Don Starkell wasn’t the kind of guy to shy away from improbable odds. So when people told him his dream of paddling a canoe from Winnipeg to the Amazon was impossible, it fuelled his determination to do it. The epic trip would stretch nearly 20,000 kilometres, through 13 countries, and would include life-threatening tropical storms, fierce waves and a near-execution in Honduras.
‘If we’d known what lay ahead,’ Don wrote years later, ‘we certainly would not have gone.’
Against all odds, Don and his son Dana would complete the trip in just less than two years, setting a Guinness World Record for the longest canoe trip ever taken. Don started talking about the canoe trip 10 years before it actually began. During visits to a local library, Dana remembers him poring over the histories of people who had travelled portions of the proposed trek.
‘It’s just a matter of putting it together,’ he remembered his father saying.
Don was already a seasoned and decorated, canoeist. He’d been paddling since he was in his teens and was a member of the winning team in the 1967 Centennial Voyageur Canoe Pageant, a 104-day race that stretched from Rocky Mountain House, Alta., to Montreal.
The long trip was the perfect opportunity for Dana to hone his musical skills. He brought his guitar along to play when he wasn’t paddling. His younger brother, Jeff, wasn’t so lucky; his passions, electronics and engineering, were less beach-friendly. He’d have to put his studies on hold.
Nevertheless, the Starkell family pushed off from the beach on Winnipeg’s Red River with Dana, 19, and Jeff, 18, in the Orellana, their custom-built fibreglass canoe, on June 1, 1980, a Canadian flag proudly declaring their origins.
Most days, it went about like any other camping trip. Dana, being larger than Jeff, would sit at the front of the boat, with Jeff behind him and their father at the rear. Don kept a journal throughout the trip. It would form the basis of his 1987 memoir, Paddle to the Amazon.
‘The Mississippi has been good to us, and we feel none of the resentment toward it that we felt toward the Red,’ he wrote on July 31. ‘We do have our little hardships: warm drinking water, the Mississippi sands in everything, and of course the heat.’
Their travels through the U.S. waterways were mostly peaceful. But even though everything generally went well, after months on the water, tensions began developing among the trio. Jeff recalled Dana and his dad scrapping over a single pancake that wasn’t split into perfectly even thirds.
‘Dana grabbed the pancake, and then my dad kind of grabbed him in a big bear hug and smothered him down to the ground to kind of settle them down.’
Don recorded other tense moments in his journal. ‘I’ve been trying so hard not to be bossy that we’ve now got three captains in the boat, each with a mind of his own. It’s a problem, and I’m going to have to be a little less democratic,’ he wrote on Aug. 18.
‘If I go too far, however, I’ll have a mutiny on my hands. I need my crew, need everything they can give me.’
In his journal, Don called Sept. 20, 1980 ‘D-Day,’ when they planned to leave the protection of the Intracoastal Waterway near Port Isabel, Texas, and head out into the open sea, eventually crossing into Mexican waters. Don assured his sons that as long as they followed his instructions, everything would be fine. The harsh currents resulting from the Waterway meeting the Gulf of Mexico had other ideas.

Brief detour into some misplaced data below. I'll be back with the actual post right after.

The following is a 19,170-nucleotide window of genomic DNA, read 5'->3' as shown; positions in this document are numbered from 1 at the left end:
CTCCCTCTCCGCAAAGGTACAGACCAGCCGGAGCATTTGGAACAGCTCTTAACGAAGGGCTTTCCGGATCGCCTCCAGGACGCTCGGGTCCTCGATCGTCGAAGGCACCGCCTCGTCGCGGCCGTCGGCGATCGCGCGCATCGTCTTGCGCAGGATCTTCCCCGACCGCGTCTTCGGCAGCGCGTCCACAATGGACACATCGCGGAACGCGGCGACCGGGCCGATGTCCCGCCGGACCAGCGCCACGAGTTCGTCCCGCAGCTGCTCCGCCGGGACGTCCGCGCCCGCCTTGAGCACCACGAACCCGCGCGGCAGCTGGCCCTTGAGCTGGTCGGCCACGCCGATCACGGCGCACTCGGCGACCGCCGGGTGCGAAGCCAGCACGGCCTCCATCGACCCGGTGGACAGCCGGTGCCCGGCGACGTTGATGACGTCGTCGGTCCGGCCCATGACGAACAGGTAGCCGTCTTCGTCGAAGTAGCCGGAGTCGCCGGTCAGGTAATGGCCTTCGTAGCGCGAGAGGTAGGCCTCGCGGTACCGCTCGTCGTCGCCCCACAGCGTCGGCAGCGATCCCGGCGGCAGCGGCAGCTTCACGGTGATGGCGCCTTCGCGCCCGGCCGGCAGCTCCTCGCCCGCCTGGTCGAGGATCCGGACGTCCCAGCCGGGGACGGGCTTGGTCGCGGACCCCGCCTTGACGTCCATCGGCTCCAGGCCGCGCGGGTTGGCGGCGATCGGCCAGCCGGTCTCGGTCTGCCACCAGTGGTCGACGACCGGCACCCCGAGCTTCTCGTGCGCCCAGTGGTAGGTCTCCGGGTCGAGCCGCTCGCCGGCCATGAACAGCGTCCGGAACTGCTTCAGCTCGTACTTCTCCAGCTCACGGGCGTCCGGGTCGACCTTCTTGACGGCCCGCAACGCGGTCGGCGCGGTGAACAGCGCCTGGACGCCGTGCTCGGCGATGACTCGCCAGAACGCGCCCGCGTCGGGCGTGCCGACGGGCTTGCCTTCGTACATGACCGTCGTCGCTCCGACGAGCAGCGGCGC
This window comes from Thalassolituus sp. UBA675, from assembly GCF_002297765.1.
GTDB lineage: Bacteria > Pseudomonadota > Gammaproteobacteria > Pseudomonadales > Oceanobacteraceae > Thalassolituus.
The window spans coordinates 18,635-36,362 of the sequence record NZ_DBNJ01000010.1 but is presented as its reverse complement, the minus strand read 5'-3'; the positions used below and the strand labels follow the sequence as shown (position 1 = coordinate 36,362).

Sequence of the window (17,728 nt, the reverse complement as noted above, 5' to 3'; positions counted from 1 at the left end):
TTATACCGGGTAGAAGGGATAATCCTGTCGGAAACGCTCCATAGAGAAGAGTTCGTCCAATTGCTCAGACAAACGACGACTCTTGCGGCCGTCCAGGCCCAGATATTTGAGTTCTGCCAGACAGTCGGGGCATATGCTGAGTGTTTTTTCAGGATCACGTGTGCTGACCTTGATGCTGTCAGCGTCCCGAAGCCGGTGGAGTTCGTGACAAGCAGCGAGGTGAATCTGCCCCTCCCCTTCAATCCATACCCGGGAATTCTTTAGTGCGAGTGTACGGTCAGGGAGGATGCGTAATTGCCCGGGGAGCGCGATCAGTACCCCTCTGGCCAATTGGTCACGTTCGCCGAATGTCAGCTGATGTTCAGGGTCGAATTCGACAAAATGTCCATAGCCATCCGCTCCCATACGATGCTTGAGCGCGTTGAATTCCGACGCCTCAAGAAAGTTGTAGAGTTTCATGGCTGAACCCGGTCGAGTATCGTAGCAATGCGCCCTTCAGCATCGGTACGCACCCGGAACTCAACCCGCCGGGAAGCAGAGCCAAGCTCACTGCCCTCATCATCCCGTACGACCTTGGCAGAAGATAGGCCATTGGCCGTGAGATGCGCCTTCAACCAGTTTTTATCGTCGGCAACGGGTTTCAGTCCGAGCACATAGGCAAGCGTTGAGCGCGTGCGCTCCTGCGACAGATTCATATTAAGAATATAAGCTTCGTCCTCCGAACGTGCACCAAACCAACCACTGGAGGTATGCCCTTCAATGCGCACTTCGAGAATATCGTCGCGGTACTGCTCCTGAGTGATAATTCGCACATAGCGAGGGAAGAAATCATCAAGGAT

‘Our first attempts to launch? I mean, it was a total disaster. We had no idea what we were doing,’ Dana said.
It took multiple attempts to make even minor headway without their canoe getting filled with water. Eventually, they realised they just had to paddle forward and that getting semi-swamped was just part of the process.
Rough waters made the next steps even more difficult. On Sept. 30, Don wrote in his journal that after 10 days of fighting the relentless currents, they managed to progress little more than three kilometres. Things got worse when they hit the Laguna Madre, a long stretch of water that runs inland along Mexico’s coast. Jeff recalls they entered it at a double, both daily and monthly, high tide. They thought it was enough to take them down the coast, but it soon dried up.
‘The next thing you know, we’re in the middle of this lagoon, a mile on either side of us mud,’ Dana recalled. The three decided they would settle in the Mexican port city of Veracruz for the winter to re-evaluate if and when they could continue.
Dana still had his guitar to pass the time. But Jeff saw little reason to put his career aspirations on indefinite hold. So he decided to return home and enrol in engineering school.‘It wasn’t an easy decision for me. I felt like I was letting them down to some extent,’ Jeff said. ‘But on the other hand, you only have one life, and you sort of have to live it the way you want to live it.’By February 1981, the Gulf had calmed enough for Don and Dana set off again, with nearly 14,000 kilometres left to go. After crossing from Mexico into Belize, they enjoyed a peaceful stretch along the Colson Cays in Belize. But that calmness was violently shattered by tropical storm Arlene, which barrelled down on them just as they took shelter in a fishing shack. All night, the wind and waves tore at the flimsy plywood walls of the shack. Don and Dana were certain it would be ripped from its moorings and they would be flung out to sea. But somehow they survived the night. Even more surprising, so did their canoe. Don had tied it to posts driven into the sharp coral bank the night before. Incredibly, it suffered no damage.